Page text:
An action to bring an end to discriminatory policies, which have made it all but impossible for anyone but a committed Christian to find employment as a school chaplain, was settled this month in Victorian Civil and Administrative Tribunal (VCAT). The case, which The Guardian called ‘a landmark legal challenge that could open the way to secular or atheist chaplains’ [27 Mar 2019, ‘Victoria opens the way for secular or atheist school chaplains‘], requires that the State Department of Education publicly concede that school chaplains can be ‘of any faith or no faith’.
This new policy should also make it problematic for Christian support agencies such as ACCESS ministries to continue to hire only Christians for what were always intended to be non-religious well-being positions.
Spearheaded by the Rationalist Society of Australia and Monash University legal scholar, Luke Beck, the Humanist Society of Victoria (HSV) also played an important role in identifying a plaintiff for the case. It is one of many fronts that HSV has been working on to ensure that religious privilege/overreach/discrimination does not infringe upon the rights of people who do not identify as religious to be able to access, as well as to provide, spiritual care.
Converge International/Reventure, the only entity in the State that recruits people for chaplaincy/pastoral care positions to serve in workplaces, has thus far only been willing to hire Christians for these roles. Thanks to HSV’s recent intervention in a situation whereby Converge was attempting to hire a pair of Christians to provide pastoral care to the 4,000 people in the Rialto Tower business precinct, a discussion was able to take place with Rialto’s management company. The originally envisioned concept was eventually tabled in favour of a religiously neutral approach to workplace well-being.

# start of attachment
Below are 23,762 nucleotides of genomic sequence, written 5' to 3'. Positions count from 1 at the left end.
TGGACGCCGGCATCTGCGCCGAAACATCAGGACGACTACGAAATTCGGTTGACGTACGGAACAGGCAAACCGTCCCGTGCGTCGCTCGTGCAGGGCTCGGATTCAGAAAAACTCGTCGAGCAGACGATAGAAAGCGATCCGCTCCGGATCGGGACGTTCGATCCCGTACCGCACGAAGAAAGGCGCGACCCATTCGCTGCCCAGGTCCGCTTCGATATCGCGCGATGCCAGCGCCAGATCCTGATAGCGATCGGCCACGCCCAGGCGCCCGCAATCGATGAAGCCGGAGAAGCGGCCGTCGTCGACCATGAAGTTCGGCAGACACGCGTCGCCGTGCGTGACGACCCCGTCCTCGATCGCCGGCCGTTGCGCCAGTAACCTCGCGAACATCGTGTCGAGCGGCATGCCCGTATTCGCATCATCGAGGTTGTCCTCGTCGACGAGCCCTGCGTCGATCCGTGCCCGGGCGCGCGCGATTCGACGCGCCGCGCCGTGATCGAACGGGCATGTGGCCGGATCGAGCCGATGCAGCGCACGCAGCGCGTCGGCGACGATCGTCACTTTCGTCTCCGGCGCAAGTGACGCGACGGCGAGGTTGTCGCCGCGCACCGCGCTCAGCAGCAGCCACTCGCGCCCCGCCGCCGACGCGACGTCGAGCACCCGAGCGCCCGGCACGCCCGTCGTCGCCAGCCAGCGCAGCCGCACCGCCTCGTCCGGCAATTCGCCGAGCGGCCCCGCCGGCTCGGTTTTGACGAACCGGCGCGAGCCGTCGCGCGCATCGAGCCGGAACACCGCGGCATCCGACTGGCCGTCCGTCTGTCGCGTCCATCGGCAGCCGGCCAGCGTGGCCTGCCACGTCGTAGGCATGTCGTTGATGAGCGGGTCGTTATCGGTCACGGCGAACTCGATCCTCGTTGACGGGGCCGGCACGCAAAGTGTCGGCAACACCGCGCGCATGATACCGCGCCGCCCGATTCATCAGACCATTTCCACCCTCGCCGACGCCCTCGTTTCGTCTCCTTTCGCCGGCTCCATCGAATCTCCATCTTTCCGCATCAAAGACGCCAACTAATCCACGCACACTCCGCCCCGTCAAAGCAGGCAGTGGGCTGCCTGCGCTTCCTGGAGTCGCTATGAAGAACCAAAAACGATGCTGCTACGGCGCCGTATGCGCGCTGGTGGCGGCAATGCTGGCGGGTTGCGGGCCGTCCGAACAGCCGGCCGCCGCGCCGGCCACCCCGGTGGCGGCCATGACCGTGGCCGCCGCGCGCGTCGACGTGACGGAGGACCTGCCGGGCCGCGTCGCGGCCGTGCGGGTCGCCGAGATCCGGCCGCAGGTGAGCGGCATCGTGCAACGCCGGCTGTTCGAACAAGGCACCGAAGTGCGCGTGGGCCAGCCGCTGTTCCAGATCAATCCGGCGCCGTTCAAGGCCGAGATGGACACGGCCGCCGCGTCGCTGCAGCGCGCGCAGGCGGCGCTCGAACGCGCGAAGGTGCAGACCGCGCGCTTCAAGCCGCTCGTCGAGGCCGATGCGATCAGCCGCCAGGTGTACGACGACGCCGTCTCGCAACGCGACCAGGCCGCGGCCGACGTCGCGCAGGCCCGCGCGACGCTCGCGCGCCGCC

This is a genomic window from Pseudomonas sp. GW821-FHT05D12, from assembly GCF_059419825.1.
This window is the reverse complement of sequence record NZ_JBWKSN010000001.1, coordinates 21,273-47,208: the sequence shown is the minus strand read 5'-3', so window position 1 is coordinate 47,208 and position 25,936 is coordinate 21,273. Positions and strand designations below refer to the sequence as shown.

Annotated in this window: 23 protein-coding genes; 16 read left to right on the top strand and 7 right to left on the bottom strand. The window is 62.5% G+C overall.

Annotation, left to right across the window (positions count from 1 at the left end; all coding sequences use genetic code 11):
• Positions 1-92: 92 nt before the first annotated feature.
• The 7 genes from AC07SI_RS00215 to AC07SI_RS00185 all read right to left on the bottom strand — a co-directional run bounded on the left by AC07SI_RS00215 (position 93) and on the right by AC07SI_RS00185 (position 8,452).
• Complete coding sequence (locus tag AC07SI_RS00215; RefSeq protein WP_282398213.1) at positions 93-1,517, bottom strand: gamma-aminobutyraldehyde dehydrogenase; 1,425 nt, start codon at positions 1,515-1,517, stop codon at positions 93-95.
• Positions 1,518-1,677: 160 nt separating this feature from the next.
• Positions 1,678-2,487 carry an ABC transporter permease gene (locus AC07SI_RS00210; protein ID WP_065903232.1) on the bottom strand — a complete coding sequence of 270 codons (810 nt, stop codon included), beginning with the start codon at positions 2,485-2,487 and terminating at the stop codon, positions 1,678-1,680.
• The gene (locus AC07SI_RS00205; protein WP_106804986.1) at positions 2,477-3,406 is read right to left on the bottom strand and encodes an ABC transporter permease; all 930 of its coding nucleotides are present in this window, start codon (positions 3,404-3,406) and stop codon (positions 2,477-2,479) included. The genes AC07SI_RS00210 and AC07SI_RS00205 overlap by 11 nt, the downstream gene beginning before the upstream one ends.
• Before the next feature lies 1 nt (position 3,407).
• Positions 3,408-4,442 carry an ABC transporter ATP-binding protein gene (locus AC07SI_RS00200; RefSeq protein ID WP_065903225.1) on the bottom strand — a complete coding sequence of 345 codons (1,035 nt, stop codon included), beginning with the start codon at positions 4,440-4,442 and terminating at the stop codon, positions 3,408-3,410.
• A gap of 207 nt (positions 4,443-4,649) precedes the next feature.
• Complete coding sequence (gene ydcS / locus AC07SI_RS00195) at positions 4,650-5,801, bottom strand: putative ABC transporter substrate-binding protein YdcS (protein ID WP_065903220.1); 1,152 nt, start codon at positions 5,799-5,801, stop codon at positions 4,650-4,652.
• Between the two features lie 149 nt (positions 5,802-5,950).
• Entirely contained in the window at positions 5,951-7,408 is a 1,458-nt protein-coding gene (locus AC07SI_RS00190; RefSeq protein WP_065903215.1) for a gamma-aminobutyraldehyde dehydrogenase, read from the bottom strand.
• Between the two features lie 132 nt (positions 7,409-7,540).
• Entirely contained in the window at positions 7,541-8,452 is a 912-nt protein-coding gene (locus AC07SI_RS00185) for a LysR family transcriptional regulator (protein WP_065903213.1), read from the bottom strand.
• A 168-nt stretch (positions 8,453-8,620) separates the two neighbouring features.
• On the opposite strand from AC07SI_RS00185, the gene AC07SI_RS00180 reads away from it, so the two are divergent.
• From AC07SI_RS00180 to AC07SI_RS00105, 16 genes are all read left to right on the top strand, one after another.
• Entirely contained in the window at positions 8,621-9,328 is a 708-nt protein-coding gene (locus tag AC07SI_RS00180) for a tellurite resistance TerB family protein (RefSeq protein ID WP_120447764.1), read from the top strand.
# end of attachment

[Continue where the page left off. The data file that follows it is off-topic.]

HSV has been working to engage Victorian Council of Churches (VCC), so that people who do not identify as religious can be allowed to train in psychological first-aid and serve as chaplains/personal support workers in emergencies/disasters. Despite the organisation receiving most of its funding from government sources, VCC currently has in place a policy that allows people of any faith background to volunteer for VCC Emergencies Ministry, but bars people who do not identify as religious. HSV President, Rod Bower, and Joe Sehee, who heads up HSV’s ‘Secular Spiritual Care Network’, had lunch last month with VCC President Ian Smith, in what is hoped to become an expanded conversation about responsibilities of faith-based organisations to recognise the rights of the non-religious.
Through the Secular Spiritual Care Network (SSCN), HSV has also been able to initiate conversations with representatives of groups, such as the Chaplains in Tertiary Institutions, Multi Faith Prison Chaplaincy Leaders Group and Religious Advisory Committee to the Services to challenge policies in prisons, universities and the military, where being in good standing with a recognised faith body is still required of chaplains/spiritual carers.
For many of the same reasons that three out of four Australians getting married choose civil celebrants over clergy members, and in order to be able to support people who have experienced shame or abuse because of religion, HSV envisions there will be growing demand for secular spiritual care in a number of settings.
Reproduced from Victorian Humanist, Vol. 58, No. 3, Apr 2019
Copyright © 2019 Joe Sehee